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First Images From ‘How To Talk To Girls At Parties,’ ‘Zeroville,’ ‘Free Fire,’ and More

Written by on May 10, 2016 

How To Talk To Girls At Parties

Today brings new images from a batch of films likely arriving this fall, the majority coming from A24. First up, perhaps our most-anticipated of the group is John Cameron Mitchell‘s adaptation of the Neil Gaman short story How To Talk To Girls At Parties. Led by Elle Fanning and Alex Sharp (seen in the first still above), the cast also includes Nicole Kidman, Ruth Wilson, and Matt Lucas.

One can see the synopsis below, followed by the first image from the Zoe Kazan-led horror feature There Are Monsters, from The Strangers director Bryan Bertino, as well as Ben Wheatley‘s star-studded actioner Free Fire, executive produced by Martin Scorsese. The only one not in the hands of A24 is James Franco‘s adaptation of Steve Erickson‘s Zeroville, which features the cast of Seth Rogen, Jacki Weaver, Megan Fox, Will Ferrell and Danny McBride.

John Cameron Mitchell, director of the acclaimed films Hedwig and the Angry Inch and Shortbus takes us to an exotic and unusual world: suburban London in the late 70s. Under the spell of the Sex Pistols, every teenager in the country wants to be a punk, including our hopeless hero Enn. Hearing the local punk Queen Boadicea is throwing a party, Enn crashes the fun and discovers every horny boy’s dream; gorgeous foreign exchange students. When he meets the enigmatic Zan, it’s lust at first sight. But these girls have come from a lot further away than America. They are, in fact, aliens from another galaxy, sent to Earth to prepare for a mysterious rite of passage. When the dark secret behind the rite is revealed, our galaxy-crossed lover Enn must turn to Boadicea and her punk followers for help in order to save the alien he loves from certain death. The punks take on the aliens on the streets of London, and neither Enn nor Zan’s universe will ever be the same again.

There Are Monsters

From the creator of The Strangers comes a world of the lost; freezing spitting needles of rain, thunderbolt lightning, hypothermic cold and disorientating utter darkness. Mother and daughter trapped and tormented in a black forest by a screeching creature – it is unlike anything we have heard before. Not human. Not animal. Like a thousand horses, like a mother’s clamour, a baby’s wail, a father’s howl. Their relationship at breaking point, 10-year-old Lizzy is all out of faith in her mother Kathy (Elisabeth Moss) but tries to stay brave and fearless. Kathy, on the edge, barely keeping it together, knows that only a mother’s protective love, her most primal instinct, can save her daughter from what’s lurking in the darkness…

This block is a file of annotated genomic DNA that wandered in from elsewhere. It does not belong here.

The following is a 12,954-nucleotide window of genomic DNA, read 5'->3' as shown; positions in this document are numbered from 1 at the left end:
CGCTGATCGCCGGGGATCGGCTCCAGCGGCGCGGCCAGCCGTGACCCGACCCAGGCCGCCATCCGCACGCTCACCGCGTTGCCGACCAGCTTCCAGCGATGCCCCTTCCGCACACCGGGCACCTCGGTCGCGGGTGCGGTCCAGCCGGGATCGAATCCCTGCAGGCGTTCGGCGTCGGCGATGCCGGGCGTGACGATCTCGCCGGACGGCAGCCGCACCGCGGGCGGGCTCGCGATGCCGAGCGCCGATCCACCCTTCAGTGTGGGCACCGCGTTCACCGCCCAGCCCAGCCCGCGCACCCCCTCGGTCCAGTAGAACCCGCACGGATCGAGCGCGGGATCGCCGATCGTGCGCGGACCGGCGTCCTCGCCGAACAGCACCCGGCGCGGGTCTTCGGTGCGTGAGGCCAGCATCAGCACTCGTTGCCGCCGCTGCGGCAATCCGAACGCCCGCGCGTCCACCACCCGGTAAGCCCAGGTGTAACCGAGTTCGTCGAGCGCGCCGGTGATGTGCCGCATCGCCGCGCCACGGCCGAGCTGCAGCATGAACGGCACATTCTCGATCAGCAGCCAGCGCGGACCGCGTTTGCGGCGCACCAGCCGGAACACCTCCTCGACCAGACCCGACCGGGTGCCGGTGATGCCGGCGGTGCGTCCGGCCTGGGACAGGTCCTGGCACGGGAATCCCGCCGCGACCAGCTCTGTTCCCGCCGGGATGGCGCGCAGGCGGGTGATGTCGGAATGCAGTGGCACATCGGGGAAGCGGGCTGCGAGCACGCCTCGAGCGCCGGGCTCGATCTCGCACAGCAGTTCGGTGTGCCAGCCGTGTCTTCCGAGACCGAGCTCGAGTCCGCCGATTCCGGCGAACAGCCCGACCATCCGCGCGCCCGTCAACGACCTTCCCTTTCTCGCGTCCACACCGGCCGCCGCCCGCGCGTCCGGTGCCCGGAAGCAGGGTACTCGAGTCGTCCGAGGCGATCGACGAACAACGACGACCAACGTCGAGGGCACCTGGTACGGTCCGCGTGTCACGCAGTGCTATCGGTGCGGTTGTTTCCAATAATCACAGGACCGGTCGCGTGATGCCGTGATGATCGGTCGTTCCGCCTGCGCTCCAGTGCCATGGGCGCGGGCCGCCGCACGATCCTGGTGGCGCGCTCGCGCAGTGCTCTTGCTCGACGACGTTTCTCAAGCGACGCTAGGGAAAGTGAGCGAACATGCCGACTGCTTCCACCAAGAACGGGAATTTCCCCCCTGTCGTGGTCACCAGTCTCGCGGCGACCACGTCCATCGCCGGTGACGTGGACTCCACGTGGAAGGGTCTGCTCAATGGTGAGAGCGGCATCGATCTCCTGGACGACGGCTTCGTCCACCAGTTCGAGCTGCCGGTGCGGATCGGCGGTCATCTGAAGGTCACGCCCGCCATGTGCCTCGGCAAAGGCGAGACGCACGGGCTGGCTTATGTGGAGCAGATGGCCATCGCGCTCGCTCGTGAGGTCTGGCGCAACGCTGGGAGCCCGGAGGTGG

Free Fire

What should be a routine arms deal in a warehouse goes spectacularly wrong in an explosive gunfight. When the smoke clears, a handful of survivors fight for their lives.

Zeroville

A proto-punk Forrest Gump comes to Hollywood…. Join VIKAR (James Franco), a wide-eyed innocent in love with the movies, on one wicked trip to the heart of a pulsating, kaleidoscopic Hollywood. Naïve newcomer to the City of Angels, carrying nothing but his “outsider” past and a huge tattoo of Montgomery Clift & Elizabeth Taylor inked on his shaved skull; driven by the allure of cinema to the glittering temptations of Zeroville; a town where anything goes. Encounter the parasites, the punks, the wannabes, the power-brokers and the crazies: meet VIKING MAN (Seth Rogen) – gatekeeper to all the right parties, a cigar-chomping surf hippie; Vikar’s eccentric Hollywood guide. You’ll encounter: the livewire super-agent RONDELL (Will Ferrell, uncredited); foul-mouthed industry veteran DOTTY (Jacki Weaver); the sinister FINANCIER (Danny McBride); sexy femme fatale SOLEDAD (Megan Fox) – a haunted “dame”, the electric charge to trigger Vikar’s breath-taking dive into the captivating world where movies are made. Profoundly magical, funny, unsettling, and gorgeous – a love letter to Los Angeles and provocative satire of America’s fascination with itself, its cult of celebrity; a vision of the death of Old Hollywood.

Zeroville poster


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